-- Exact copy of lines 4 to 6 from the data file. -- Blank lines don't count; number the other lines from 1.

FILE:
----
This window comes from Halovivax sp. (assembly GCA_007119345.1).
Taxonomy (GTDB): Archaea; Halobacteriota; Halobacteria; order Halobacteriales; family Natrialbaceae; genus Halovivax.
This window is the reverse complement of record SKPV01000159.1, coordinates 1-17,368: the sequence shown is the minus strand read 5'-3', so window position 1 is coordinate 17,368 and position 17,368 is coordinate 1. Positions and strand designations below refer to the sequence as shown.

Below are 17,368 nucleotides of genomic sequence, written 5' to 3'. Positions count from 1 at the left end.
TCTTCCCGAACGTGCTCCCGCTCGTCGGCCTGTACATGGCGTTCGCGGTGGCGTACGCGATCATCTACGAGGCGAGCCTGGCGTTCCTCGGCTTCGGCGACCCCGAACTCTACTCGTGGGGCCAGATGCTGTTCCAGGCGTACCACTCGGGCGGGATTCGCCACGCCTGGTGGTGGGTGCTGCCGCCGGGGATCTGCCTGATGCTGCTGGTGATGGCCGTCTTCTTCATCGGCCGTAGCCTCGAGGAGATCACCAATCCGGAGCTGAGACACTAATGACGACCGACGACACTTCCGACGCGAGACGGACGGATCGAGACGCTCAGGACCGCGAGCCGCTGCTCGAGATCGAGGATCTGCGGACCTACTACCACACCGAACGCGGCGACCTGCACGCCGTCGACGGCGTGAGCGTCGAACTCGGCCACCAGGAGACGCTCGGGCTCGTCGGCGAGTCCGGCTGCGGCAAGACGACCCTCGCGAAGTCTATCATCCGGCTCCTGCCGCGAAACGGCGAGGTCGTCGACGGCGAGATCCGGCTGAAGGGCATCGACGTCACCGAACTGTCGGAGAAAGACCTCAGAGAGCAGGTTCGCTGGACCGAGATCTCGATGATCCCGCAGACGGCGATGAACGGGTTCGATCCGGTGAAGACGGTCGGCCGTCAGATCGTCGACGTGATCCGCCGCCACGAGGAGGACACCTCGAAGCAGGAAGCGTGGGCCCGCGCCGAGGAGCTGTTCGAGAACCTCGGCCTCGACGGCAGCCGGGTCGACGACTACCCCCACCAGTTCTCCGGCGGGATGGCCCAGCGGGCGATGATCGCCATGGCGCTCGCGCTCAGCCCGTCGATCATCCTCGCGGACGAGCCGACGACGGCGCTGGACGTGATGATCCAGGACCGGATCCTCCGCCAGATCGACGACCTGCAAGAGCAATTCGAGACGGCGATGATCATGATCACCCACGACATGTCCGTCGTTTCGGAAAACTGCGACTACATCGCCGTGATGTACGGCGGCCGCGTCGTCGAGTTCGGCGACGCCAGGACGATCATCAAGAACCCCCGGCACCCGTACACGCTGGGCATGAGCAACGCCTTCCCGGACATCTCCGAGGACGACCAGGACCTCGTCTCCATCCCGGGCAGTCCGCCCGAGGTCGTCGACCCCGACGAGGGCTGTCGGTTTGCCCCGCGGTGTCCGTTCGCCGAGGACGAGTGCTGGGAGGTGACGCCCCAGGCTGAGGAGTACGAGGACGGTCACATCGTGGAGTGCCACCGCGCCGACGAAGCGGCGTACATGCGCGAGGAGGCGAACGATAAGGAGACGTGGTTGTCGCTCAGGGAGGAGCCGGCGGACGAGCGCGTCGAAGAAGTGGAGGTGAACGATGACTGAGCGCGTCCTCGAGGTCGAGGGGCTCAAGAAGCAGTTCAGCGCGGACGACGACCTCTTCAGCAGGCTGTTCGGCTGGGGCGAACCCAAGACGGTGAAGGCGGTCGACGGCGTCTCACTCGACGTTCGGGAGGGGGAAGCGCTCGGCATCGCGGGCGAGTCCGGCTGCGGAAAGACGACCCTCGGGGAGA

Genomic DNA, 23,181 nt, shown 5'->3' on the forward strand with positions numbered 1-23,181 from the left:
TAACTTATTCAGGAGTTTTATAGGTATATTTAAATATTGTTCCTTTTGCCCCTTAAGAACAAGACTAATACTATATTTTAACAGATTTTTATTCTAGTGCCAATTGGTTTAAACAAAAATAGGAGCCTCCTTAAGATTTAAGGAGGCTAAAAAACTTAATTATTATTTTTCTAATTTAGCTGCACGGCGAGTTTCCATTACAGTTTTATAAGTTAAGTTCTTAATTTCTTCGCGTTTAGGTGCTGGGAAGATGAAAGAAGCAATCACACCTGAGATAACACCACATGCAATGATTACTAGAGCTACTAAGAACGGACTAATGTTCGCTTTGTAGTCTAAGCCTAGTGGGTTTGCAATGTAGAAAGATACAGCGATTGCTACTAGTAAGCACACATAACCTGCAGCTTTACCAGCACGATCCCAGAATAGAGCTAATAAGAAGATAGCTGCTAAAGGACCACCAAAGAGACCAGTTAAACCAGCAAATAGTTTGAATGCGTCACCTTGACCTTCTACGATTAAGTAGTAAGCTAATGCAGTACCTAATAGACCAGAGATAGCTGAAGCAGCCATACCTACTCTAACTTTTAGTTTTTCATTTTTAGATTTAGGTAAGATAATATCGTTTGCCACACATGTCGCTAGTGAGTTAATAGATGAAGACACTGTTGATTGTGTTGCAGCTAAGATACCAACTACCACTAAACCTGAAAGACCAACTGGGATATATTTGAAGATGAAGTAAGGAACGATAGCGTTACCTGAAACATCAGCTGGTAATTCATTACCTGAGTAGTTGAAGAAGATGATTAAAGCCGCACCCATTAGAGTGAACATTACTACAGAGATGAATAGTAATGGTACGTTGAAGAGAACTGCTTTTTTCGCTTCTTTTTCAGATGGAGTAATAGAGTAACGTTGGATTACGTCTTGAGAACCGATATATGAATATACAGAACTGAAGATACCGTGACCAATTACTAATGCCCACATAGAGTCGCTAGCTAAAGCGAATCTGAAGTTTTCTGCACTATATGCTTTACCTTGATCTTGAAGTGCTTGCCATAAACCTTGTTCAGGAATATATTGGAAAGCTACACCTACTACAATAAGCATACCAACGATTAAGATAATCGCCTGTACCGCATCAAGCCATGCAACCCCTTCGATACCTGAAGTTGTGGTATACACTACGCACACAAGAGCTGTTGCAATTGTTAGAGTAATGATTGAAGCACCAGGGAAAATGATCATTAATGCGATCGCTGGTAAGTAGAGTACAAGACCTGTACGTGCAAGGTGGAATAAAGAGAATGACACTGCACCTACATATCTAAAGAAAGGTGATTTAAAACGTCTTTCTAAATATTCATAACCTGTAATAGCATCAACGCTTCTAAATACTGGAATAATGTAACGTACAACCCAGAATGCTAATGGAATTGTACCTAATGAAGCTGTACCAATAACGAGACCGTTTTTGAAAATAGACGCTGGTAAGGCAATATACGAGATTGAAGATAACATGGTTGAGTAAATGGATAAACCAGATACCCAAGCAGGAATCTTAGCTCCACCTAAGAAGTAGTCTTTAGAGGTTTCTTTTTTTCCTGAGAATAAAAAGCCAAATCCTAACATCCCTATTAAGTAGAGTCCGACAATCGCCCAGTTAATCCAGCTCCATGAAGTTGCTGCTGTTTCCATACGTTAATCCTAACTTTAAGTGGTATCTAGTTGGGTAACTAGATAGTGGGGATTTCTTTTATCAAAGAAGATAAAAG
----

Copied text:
Below are 17,368 nucleotides of genomic sequence, written 5' to 3'. Positions count from 1 at the left end.
TCTTCCCGAACGTGCTCCCGCTCGTCGGCCTGTACATGGCGTTCGCGGTGGCGTACGCGATCATCTACGAGGCGAGCCTGGCGTTCCTCGGCTTCGGCGACCCCGAACTCTACTCGTGGGGCCAGATGCTGTTCCAGGCGTACCACTCGGGCGGGATTCGCCACGCCTGGTGGTGGGTGCTGCCGCCGGGGATCTGCCTGATGCTGCTGGTGATGGCCGTCTTCTTCATCGGCCGTAGCCTCGAGGAGATCACCAATCCGGAGCTGAGACACTAATGACGACCGACGACACTTCCGACGCGAGACGGACGGATCGAGACGCTCAGGACCGCGAGCCGCTGCTCGAGATCGAGGATCTGCGGACCTACTACCACACCGAACGCGGCGACCTGCACGCCGTCGACGGCGTGAGCGTCGAACTCGGCCACCAGGAGACGCTCGGGCTCGTCGGCGAGTCCGGCTGCGGCAAGACGACCCTCGCGAAGTCTATCATCCGGCTCCTGCCGCGAAACGGCGAGGTCGTCGACGGCGAGATCCGGCTGAAGGGCATCGACGTCACCGAACTGTCGGAGAAAGACCTCAGAGAGCAGGTTCGCTGGACCGAGATCTCGATGATCCCGCAGACGGCGATGAACGGGTTCGATCCGGTGAAGACGGTCGGCCGTCAGATCGTCGACGTGATCCGCCGCCACGAGGAGGACACCTCGAAGCAGGAAGCGTGGGCCCGCGCCGAGGAGCTGTTCGAGAACCTCGGCCTCGACGGCAGCCGGGTCGACGACTACCCCCACCAGTTCTCCGGCGGGATGGCCCAGCGGGCGATGATCGCCATGGCGCTCGCGCTCAGCCCGTCGATCATCCTCGCGGACGAGCCGACGACGGCGCTGGACGTGATGATCCAGGACCGGATCCTCCGCCAGATCGACGACCTGCAAGAGCAATTCGAGACGGCGATGATCATGATCACCCACGACATGTCCGTCGTTTCGGAAAACTGCGACTACATCGCCGTGATGTACGGCGGCCGCGTCGTCGAGTTCGGCGACGCCAGGACGATCATCAAGAACCCCCGGCACCCGTACACGCTGGGCATGAGCAACGCCTTCCCGGACATCTCCGAGGACGACCAGGACCTCGTCTCCATCCCGGGCAGTCCGCCCGAGGTCGTCGACCCCGACGAGGGCTGTCGGTTTGCCCCGCGGTGTCCGTTCGCCGAGGACGAGTGCTGGGAGGTGACGCCCCAGGCTGAGGAGTACGAGGACGGTCACATCGTGGAGTGCCACCGCGCCGACGAAGCGGCGTACATGCGCGAGGAGGCGAACGATAAGGAGACGTGGTTGTCGCTCAGGGAGGAGCCGGCGGACGAGCGCGTCGAAGAAGTGGAGGTGAACGATGACTGAGCGCGTCCTCGAGGTCGAGGGGCTCAAGAAGCAGTTCAGCGCGGACGACGACCTCTTCAGCAGGCTGTTCGGCTGGGGCGAACCCAAGACGGTGAAGGCGGTCGACGGCGTCTCACTCGACGTTCGGGAGGGGGAAGCGCTCGGCATCGCGGGCGAGTCCGGCTGCGGAAAGACGACCCTCGGGGAGA

Genomic DNA, 23,181 nt, shown 5'->3' on the forward strand with positions numbered 1-23,181 from the left: